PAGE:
Right-hander Aaron Barrett just wrapped up a spectacular year, both personally and professionally. The Nationals prospect had an outstanding season as a reliever, moving up from low Single-A Hagerstown to high Single-A Potomac.
As the season came to a close, there were more surprises in store for Barrett. He knew he was going to get married to his fiancÃ©, Kendyl, but the Nationals also rewarded him with an invitation to pitch in the Arizona Fall League. So Barrett got to enjoy a one-day honeymoon and then it was back to work with the Salt River Rafters.
“I got promoted to Potomac,” Barrett said. “I was really excited about that. The last couple weeks of the season, they told me I might go out to Arizona Fall League, which I was super jacked about. So we talked about myself (and Kendyl) getting married. It was in the back of my mind.
“Then a week before instructional league, he told me I was heading out there. I got to go out there and enjoyed every second of it. I flew back for my wedding. I got to spend one day there after my wedding. Then I came right back out (to Arizona).”
Barrett threw every third day in Arizona, usually in the seventh inning. He finished with a 0-0 record and 3.27 ERA, with 10 strikeouts in 11 innings over 10 games. He was named to the Rising Stars Game in Arizona.
He remembers when he started to gain consistency on the mound in short-season Single A.
“Honestly, it kind of started clicking for me in 2011 in the last month and a half of the Auburn season,” Barrett recollects. “I was frustrated having to go back to short-season for the second season. Obviously, I had something to prove. They wanted me to repeat that level. I just didn’t have a very good year my first pro year. I understood that.
“I ended up closing in the last month and a half of the season and got nine or 10 saves. I took that momentum into closing for Hagerstown. It is kind of that mentality used to close that the last three outs are the toughest to get. I just try to pound the strike zone - whether I get hit or not, it doesn’t matter. The only thing I can control is where I locate my pitches.”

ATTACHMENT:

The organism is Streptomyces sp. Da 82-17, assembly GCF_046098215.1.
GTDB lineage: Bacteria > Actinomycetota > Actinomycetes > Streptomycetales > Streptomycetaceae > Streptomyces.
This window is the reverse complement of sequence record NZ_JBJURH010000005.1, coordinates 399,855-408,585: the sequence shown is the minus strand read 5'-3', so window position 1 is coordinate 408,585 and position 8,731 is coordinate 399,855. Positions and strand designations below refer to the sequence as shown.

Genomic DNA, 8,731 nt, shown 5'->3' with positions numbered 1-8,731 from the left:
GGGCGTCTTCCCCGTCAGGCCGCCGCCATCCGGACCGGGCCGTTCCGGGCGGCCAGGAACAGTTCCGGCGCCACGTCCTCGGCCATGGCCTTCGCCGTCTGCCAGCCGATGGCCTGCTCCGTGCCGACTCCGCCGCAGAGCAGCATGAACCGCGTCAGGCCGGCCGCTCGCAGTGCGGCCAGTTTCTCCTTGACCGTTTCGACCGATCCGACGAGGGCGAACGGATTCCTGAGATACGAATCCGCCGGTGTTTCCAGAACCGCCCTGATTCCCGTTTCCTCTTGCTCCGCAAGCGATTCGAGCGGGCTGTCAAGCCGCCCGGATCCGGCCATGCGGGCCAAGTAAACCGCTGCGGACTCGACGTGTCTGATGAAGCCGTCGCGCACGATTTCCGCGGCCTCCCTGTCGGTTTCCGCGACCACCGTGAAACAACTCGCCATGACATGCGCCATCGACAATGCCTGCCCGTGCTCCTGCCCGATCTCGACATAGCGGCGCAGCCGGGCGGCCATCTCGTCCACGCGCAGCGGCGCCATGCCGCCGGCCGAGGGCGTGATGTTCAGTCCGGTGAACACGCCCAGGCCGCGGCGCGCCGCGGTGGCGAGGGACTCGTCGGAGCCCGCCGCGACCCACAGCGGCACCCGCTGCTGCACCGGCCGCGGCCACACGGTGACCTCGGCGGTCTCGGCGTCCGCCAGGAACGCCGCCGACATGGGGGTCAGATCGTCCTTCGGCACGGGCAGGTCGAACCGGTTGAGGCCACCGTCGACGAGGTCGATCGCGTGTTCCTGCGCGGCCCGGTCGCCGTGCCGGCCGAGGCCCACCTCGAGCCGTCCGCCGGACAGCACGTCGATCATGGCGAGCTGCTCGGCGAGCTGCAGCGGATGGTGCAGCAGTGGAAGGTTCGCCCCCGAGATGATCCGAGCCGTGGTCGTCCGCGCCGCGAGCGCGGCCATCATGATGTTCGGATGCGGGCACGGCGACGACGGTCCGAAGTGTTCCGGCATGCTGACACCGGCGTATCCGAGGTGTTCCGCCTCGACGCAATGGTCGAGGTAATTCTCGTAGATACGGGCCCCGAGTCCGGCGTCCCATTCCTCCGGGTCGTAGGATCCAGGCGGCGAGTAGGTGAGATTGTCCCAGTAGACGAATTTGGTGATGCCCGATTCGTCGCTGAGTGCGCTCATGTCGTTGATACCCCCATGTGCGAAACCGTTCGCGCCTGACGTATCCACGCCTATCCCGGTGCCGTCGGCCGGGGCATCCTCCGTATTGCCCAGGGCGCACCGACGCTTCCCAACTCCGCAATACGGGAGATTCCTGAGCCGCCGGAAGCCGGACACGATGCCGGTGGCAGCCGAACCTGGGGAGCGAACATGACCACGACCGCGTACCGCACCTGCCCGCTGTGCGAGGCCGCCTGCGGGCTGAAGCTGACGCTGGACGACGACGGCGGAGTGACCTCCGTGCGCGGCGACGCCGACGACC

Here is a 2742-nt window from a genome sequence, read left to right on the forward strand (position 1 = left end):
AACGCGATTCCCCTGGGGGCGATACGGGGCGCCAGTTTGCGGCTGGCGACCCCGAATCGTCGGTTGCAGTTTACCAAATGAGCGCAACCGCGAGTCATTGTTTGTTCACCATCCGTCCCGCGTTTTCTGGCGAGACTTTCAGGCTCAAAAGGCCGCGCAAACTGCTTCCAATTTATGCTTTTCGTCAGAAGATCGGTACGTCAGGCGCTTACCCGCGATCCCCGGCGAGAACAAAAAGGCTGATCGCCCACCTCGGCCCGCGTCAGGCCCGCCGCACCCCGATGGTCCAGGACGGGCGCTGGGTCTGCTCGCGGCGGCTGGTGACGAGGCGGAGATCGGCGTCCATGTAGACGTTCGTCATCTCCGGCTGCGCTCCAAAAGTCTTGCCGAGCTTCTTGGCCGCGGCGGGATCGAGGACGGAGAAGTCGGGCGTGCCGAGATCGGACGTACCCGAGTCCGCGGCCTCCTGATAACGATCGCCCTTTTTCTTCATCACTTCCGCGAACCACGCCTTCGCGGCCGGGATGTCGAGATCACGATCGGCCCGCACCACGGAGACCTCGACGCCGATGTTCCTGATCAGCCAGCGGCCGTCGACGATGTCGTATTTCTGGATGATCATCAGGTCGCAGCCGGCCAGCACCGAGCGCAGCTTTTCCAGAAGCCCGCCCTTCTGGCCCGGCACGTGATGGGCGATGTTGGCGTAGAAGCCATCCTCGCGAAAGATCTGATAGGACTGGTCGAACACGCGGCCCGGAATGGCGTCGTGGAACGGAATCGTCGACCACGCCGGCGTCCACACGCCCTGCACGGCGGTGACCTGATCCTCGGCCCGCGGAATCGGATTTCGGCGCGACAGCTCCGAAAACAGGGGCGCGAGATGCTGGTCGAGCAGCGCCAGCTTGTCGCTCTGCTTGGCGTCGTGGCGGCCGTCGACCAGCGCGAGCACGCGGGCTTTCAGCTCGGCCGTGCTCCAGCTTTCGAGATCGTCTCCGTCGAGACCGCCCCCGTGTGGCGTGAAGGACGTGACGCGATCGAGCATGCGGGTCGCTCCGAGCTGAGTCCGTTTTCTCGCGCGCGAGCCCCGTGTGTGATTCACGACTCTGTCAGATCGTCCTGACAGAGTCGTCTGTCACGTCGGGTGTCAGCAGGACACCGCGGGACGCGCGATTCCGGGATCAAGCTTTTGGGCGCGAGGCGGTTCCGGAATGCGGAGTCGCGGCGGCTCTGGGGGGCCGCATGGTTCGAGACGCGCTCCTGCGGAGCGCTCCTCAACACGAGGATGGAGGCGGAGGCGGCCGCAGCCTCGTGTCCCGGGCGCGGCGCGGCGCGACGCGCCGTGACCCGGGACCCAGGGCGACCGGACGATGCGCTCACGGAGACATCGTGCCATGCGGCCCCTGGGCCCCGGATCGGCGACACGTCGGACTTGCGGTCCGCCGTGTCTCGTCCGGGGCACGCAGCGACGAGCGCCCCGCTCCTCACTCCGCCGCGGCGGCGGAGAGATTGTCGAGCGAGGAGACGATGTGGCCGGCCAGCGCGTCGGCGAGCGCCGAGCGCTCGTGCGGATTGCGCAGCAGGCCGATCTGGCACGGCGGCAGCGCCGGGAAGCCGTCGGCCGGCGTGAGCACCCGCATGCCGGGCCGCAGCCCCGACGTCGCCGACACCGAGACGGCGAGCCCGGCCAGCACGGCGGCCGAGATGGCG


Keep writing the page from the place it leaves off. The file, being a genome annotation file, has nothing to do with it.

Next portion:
Barrett throws four-seam and two-seam fastballs in the 90-93 mph range, touching 94 mph every now and then. His slider is his best pitch, a big swing-and-miss pitch, and he gets a lot of strikeouts with it. He “mixes in an occasional changeup. It is still a work in progress but I will show it from time to time.” Barrett uses his two-seam if he falls behind because it has good late action to it and he was getting a lot of ground balls.
The Rafters made it all the way to the AFL championship game before falling to Peoria 4-3. Barrett said they were good because they had a ton of talent but also meshed well from the first pitch.
“It was a great mix of guys,” Barrett said. “They were all fun to get along with. We were all out there for the same reasons, trying to get better. The position players, too. We just had a lot of good chemistry. Our team had a blast out there.”
Barrett believes the Nationals “like me in the bullpen, (But) I will do whatever they see me doing in the big leagues, whether it is the seventh-, eighth- or ninth-inning guy. Whatever the role is, I will be ready for it.”
He does not know if he will begin next season for Potomac or somewhere else, but he is ready to continue the good feeling he had in a 2012 year that will be one he will remember for so many positive reasons.
“It has been a crazy, good year,” Barrett said. “It has been unexpected, but that is the way life is. From getting married to starting out with a great team in Hagerstown, getting promoted to Potomac was awesome, going to the Arizona Fall league and being in the Rising Stars Game was a really neat experience. To top it off, I am getting my (liberal arts) degree from Ole Miss in December.
“I am just going to try to take the momentum from this year and take it into next year and keep it going.”